Unsolved Murders

Mary Anne Davidson

Age: 32

Sex: female

Date: 16 Aug 1934

Place: Fulwood Place, Holborn

Source: www.britishnewspaperarchive.co.uk

Mary Anne Davidson was found dead on the doorstep of a building in Fulwood Place, Holborn on 16 August 1934 shortly before 9pm.

It was found that she had died from an internal wound.

A herbalist was tried for her murder but acquitted, although he was convicted of attempting to commit suicide.

The herbalist had an office in Cromwell house in Fulwood Place and said that he ran a mail order business.

Another man that also worked in Cromwell House said that he left his office just before 9pm on the Thursday and said that after walking only a few yards in the direction of Holborn he saw a woman lying on some front steps. He said that he first thought that she was drunk and so went back to Cromwell House and informed the herbalist and then went to call the police.

The police found a medical prescription in her room that was signed by the herbalist and it was heard that Mary Davidson had been a customer of his.

It was heard that an appointment had been made by letter for Mary Davidson to call on the herbalist on the afternoon of her death, but the herbalist said that she didn't turn up. She was found in a doorway about 30 yards from the herbalist’s office in Fulwood Place, Holborn later that day.

Mary Davidson had lived in Lauriston Road in Hackney and was a laundry manageress.

When the herbalist was charged he said, 'I didn't do it. That's all'. He said that he hadn't seen her anywhere on the day she died.

After being charged he attempted to gas himself. Although he was later acquitted of the murder of Mary Davidson, he was convicted of attempted suicide, although was only sentenced to eight days which meant that he was immediately discharged after the trial.

He had lived in Hampton Road in Forest Gate and was found gassed on 28 August 1934. A letter he sent to the Coroner read, 'Dear Sir, By the time this reaches you I hope to have gone out of this world. I cannot stand the strain of this awful worry. I have nothing to do with Mrs Davidson's affair'.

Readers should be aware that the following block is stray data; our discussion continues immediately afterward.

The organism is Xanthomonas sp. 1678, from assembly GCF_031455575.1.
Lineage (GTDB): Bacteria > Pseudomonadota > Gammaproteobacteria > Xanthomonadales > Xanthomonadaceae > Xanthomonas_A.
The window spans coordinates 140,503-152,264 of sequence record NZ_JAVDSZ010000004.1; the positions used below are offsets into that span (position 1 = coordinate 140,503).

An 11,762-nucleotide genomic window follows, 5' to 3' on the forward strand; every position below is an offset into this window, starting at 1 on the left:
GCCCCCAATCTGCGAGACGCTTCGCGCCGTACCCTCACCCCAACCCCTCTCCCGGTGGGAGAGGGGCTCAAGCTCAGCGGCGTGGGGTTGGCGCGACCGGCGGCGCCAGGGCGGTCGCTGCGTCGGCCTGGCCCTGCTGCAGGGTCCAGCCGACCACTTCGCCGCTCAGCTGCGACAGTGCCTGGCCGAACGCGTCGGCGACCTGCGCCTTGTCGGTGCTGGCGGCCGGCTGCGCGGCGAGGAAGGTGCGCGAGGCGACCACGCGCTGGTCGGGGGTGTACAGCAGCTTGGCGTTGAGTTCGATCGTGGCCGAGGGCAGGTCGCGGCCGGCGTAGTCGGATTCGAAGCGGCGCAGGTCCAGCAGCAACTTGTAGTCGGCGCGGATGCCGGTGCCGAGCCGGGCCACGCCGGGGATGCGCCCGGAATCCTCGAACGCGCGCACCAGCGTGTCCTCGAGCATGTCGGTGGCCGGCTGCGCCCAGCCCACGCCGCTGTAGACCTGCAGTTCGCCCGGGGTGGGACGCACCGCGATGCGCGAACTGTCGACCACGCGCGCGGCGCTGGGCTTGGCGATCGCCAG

At his trial it was heard that the herbalist was practically destitute and he asked the magistrate if he could be granted a certificate for legal assistance.

The prosecution set out to prove that Mary Davidson had been to the herbalists in Fulwood Place on the night of 16 August 1934 and presented a number of articles, including a rug, a red blanket, a woman's jacket and a pair of shoes. It was then stated that 30 horse wool hairs found on the back of Mary Davidson's jacket, when examined under a microscope, were found to be similar to those from the rug from the herbalist’s office. It was then stated that the condition of the jacket was consistent with Mary Davidson having lain on the rug. However, in cross-examination, the expert agreed that the rug was fairly common and could be bought anywhere.

A witness for the defence said that no woman had been seen enquiring after the herbalist at his office on 16 August 1934. It was heard that there had been two girls on duty while office staff had been working in the building at the time.

The defence also said that if the herbalist had carried Mary Davidson out of the building into the street then he would have been seen.


see Gloucester Citizen - Wednesday 24 October 1934

see Western Morning News - Wednesday 24 October 1934

see Illustrated Police News - Thursday 11 October 1934

see Western Daily Press - Thursday 30 August 1934

see Daily Herald - Friday 07 September 1934

see Gloucester Citizen - Friday 07 September 1934

see Western Daily Press - Thursday 13 September 1934

see Daily Herald - Thursday 13 September 1934, (includes photo of herbalist)